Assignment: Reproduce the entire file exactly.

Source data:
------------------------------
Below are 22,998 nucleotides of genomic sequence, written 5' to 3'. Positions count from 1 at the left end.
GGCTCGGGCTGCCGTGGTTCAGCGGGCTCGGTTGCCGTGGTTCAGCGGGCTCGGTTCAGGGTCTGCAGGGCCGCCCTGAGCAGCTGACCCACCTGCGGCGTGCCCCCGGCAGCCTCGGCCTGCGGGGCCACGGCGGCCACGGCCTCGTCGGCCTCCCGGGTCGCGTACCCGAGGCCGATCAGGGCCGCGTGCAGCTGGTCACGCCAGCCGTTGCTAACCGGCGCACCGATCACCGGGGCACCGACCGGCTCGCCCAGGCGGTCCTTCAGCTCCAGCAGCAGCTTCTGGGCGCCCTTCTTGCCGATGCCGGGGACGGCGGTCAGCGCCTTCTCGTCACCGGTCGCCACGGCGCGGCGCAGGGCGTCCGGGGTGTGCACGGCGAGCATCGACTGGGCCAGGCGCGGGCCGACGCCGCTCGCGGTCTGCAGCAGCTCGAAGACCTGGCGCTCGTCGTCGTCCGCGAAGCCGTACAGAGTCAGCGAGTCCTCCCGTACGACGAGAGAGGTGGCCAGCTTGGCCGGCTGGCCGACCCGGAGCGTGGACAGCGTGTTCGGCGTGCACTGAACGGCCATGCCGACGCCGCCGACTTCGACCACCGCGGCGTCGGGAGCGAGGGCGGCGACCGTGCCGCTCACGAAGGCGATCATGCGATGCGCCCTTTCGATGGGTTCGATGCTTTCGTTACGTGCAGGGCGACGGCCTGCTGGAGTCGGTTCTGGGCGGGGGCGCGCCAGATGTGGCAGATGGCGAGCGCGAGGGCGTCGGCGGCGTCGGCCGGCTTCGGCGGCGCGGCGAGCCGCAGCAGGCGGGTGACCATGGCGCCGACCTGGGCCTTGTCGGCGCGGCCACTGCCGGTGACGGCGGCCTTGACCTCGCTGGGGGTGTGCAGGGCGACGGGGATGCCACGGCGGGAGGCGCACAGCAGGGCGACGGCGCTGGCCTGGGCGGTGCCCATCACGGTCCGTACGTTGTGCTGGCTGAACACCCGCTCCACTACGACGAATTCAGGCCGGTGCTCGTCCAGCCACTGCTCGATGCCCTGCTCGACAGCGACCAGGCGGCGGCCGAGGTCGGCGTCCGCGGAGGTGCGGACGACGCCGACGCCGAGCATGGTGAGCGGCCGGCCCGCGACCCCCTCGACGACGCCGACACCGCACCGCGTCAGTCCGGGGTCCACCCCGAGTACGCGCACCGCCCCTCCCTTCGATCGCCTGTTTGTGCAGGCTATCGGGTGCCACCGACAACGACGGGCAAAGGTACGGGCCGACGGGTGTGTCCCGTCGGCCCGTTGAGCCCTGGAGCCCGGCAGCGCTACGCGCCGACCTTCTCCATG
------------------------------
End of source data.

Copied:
Below are 22,998 nucleotides of genomic sequence, written 5' to 3'. Positions count from 1 at the left end.
GGCTCGGGCTGCCGTGGTTCAGCGGGCTCGGTTGCCGTGGTTCAGCGGGCTCGGTTCAGGGTCTGCAGGGCCGCCCTGAGCAGCTGACCCACCTGCGGCGTGCCCCCGGCAGCCTCGGCCTGCGGGGCCACGGCGGCCACGGCCTCGTCGGCCTCCCGGGTCGCGTACCCGAGGCCGATCAGGGCCGCGTGCAGCTGGTCACGCCAGCCGTTGCTAACCGGCGCACCGATCACCGGGGCACCGACCGGCTCGCCCAGGCGGTCCTTCAGCTCCAGCAGCAGCTTCTGGGCGCCCTTCTTGCCGATGCCGGGGACGGCGGTCAGCGCCTTCTCGTCACCGGTCGCCACGGCGCGGCGCAGGGCGTCCGGGGTGTGCACGGCGAGCATCGACTGGGCCAGGCGCGGGCCGACGCCGCTCGCGGTCTGCAGCAGCTCGAAGACCTGGCGCTCGTCGTCGTCCGCGAAGCCGTACAGAGTCAGCGAGTCCTCCCGTACGACGAGAGAGGTGGCCAGCTTGGCCGGCTGGCCGACCCGGAGCGTGGACAGCGTGTTCGGCGTGCACTGAACGGCCATGCCGACGCCGCCGACTTCGACCACCGCGGCGTCGGGAGCGAGGGCGGCGACCGTGCCGCTCACGAAGGCGATCATGCGATGCGCCCTTTCGATGGGTTCGATGCTTTCGTTACGTGCAGGGCGACGGCCTGCTGGAGTCGGTTCTGGGCGGGGGCGCGCCAGATGTGGCAGATGGCGAGCGCGAGGGCGTCGGCGGCGTCGGCCGGCTTCGGCGGCGCGGCGAGCCGCAGCAGGCGGGTGACCATGGCGCCGACCTGGGCCTTGTCGGCGCGGCCACTGCCGGTGACGGCGGCCTTGACCTCGCTGGGGGTGTGCAGGGCGACGGGGATGCCACGGCGGGAGGCGCACAGCAGGGCGACGGCGCTGGCCTGGGCGGTGCCCATCACGGTCCGTACGTTGTGCTGGCTGAACACCCGCTCCACTACGACGAATTCAGGCCGGTGCTCGTCCAGCCACTGCTCGATGCCCTGCTCGACAGCGACCAGGCGGCGGCCGAGGTCGGCGTCCGCGGAGGTGCGGACGACGCCGACGCCGAGCATGGTGAGCGGCCGGCCCGCGACCCCCTCGACGACGCCGACACCGCACCGCGTCAGTCCGGGGTCCACCCCGAGTACGCGCACCGCCCCTCCCTTCGATCGCCTGTTTGTGCAGGCTATCGGGTGCCACCGACAACGACGGGCAAAGGTACGGGCCGACGGGTGTGTCCCGTCGGCCCGTTGAGCCCTGGAGCCCGGCAGCGCTACGCGCCGACCTTCTCCATG